A very handsome and sad-faced young man sitting at a table and holding a piece of fruit that he shows no interest in eating, in one hand. Behind him stands a youth with a slightly mocking smile.
– by Giorgione (1477-1510)

Sir Waine had no appetite.  He feared she’d call for musick and dancing, and he did not wish to foot it with a cat.

Dame Cat, being full-fed, desired no more than a walk in the garden, and then a rest in the shade.

All day Sir Waine hid hisself, he felt so fool.  At night Dame Cat came clawing at his chamber door.

He called, “You have the best bedchamber.  Are you not content there?”

“I’m your wedded wife.  You can’t deny me your bed.”

He had no choice but to admit her.  She arrkst, “What ails you now?”

True knights never lie, save when it’s a matter of a lady’s reputation.  Sir Waine sayt, “I’m wedded to an ugly cat.  Whoever had such a wife?  I wish I were dead.”

“But for me, you would be.  I crave your pardon.”  She curled herself at his side, and slept.

Hare by Hans Hofmann 1528. Adapted from Albrecht Durer's more famous work.
– by Hans Hoffmann 1528

In the morn, there was a live hare by his pillow.

“What’s this?” he cried, feigning joy.

“My gift to you,” sayt Dame Cat. “I crept out before dawn.  What have you for me?”

He had nowt.

“A kiss will suffice,” sayt she.  “And as I’m so ugly, you may quit the bed and draw the curtains.  I’ll thrust my paw between them.”

Sir Waine was truly shamed.   He sayt, “Offer me your paw.  I’ll kiss it now.”

Dame Cat insisted he stand well off.  Then from within the bed came a lady’s slender arm.

“What witchery is this?” cried Sir Waine, as he raised her fair fingers to his lips.

“’Tis we who are bewitched,” sayt a sweet voice.  And when he loosed her hand he glimpsed, between the bed curtains, a very goddess.  She drew the curtains close and sayt, “Come not near, Sir Waine, until you hear what I must say.

“Your poor cat was accursed until a true knight would marry her.  Now the curse is half gone.  She may be beauteous by day and loathly by night, or loathly by day and beauteous by night.  Which will you choose?”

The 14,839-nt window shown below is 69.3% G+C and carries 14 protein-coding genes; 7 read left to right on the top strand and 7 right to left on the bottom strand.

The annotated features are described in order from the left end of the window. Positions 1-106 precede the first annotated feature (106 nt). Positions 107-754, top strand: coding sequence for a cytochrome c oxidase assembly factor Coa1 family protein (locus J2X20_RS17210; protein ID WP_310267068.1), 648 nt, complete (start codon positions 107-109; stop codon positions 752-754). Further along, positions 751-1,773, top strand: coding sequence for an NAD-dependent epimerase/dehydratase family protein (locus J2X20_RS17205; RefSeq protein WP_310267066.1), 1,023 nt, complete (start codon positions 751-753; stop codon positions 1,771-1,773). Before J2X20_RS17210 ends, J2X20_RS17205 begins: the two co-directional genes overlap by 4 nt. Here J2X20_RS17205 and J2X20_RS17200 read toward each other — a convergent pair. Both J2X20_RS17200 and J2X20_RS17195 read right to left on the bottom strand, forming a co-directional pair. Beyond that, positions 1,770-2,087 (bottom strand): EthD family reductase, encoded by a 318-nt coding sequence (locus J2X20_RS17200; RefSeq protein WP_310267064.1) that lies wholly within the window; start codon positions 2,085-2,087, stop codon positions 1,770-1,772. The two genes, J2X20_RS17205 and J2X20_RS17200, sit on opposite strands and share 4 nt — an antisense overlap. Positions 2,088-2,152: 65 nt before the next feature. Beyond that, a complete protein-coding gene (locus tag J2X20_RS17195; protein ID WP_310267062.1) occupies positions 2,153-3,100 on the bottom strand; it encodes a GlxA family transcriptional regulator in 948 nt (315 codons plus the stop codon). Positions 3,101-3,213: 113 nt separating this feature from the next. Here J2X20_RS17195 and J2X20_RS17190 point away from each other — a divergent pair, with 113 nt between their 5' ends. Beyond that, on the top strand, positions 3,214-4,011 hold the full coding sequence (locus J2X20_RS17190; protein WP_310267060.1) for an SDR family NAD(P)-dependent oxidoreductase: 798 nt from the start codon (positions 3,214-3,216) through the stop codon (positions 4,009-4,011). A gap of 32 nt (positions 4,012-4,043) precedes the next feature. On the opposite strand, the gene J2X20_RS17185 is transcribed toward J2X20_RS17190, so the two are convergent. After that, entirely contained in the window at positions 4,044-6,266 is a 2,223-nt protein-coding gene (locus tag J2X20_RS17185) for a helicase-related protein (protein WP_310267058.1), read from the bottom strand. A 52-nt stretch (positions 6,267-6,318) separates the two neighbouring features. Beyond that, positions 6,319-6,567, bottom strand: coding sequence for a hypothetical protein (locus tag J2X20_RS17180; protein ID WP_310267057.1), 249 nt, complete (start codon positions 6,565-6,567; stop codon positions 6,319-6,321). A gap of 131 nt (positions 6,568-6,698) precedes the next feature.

Sir Waine thought long.  “For,” as he sayt, “were you beauteous by day, none would mock me.   We’d hunt together, and dine at the high table in sight of all.  Were you beauteous at night, we’d sup by candlelight and I’d be honoured by your presence in my bed.”

Then he sayt,  “The choice cannot be mine.  You must determine which you’ll be.”

“I thank you, Sir Waine.  Now your wife may have her way, she’ll be beauteous by night and day.”

And a great hunting leopard sprang from his bed and oped her mouth to show fine fangs. “Behold,” sayt she, “your cat.”

A close-up of a threatening cheetahIn truth, she was a beauty.  She had handsome spots where once her cankers oozed.

Her tears were dry, though they’d stained her face from eye to whisker.

“Where’s my lady wife?” cried Sir Waine. “You tricked me!”

“Not I.  Who sayt Dame Cat would turn woman?  None, as I recall.

“We’ll hunt together.  I’ll ride behind you on your horse, and when the game’s afoot none gives chase as swift as I.  Ladies will long to sup with us by candlelight, and even share our bed.  In the matter of women, I’m metal most attractive [magnetic].  And you may do what you will.”

Sir Waine could not be tempted. “You’re still my wedded wife,” he sighed. “I’ll not break my marriage vows.  And though it breaks my heart to think of the fair lady who offered me her hand, ’twas but a waking dream.”

“Not so, Sir Waine,” came a voice.  Dame Cat moved aside so he might ope the bed curtains.  There was the lady, free to tell him all.

She sayt, “The Red Knight came again and again to woo me.  I refused him with civilitie, and endured his jibes and jeers.  One day I lost patience, and told him he had a better chance of catching Dame Cat.

“He cursed us then.  He called me Witch, and changed me to a hare.  Dame Cat became a shrunken thing of wounds and weepings.  He sayt she could be free from her pain whene’er she chose.  All she need do was kill and eat me.

“Dame Cat swore she’d eat no flesh until we were our selves again.  The Red Knight sayt that would only be when a true knight wed her all unknowing, and proved a faithful husband.”

Two cheetahs standing side by side and looking out over a landscape.
– from Titian, 1523

Then Dame Cat released Sir Waine from his wedding vows.

Her mistress wed him, and they found what they called a husband for Dame Cat.

And though we cats care nowt for marrying, all were happy.

 

 

 


Editor's Note. Small image of a quill pen.

There are numerous versions of the story of Sir Gawain and the “loathly lady” he marries after she saves his (or King Arthur’s) life by revealing what it is that women really want.  After Sir Gawain demonstrates how well he understands this, the loathly lady becomes beautiful.

Gib makes a cat the hero of his tale.  I’m not aware of any cheetah, or “hunting leopards”, in Elizabethan England; Gib must have been in the library at Place House and seen a drawing or two.  Cheetah seem to have been a status symbol in Renaissance Italy, but they have a long history of being kept for hunting.  There’s an interesting article on this Zookeeper’s blog.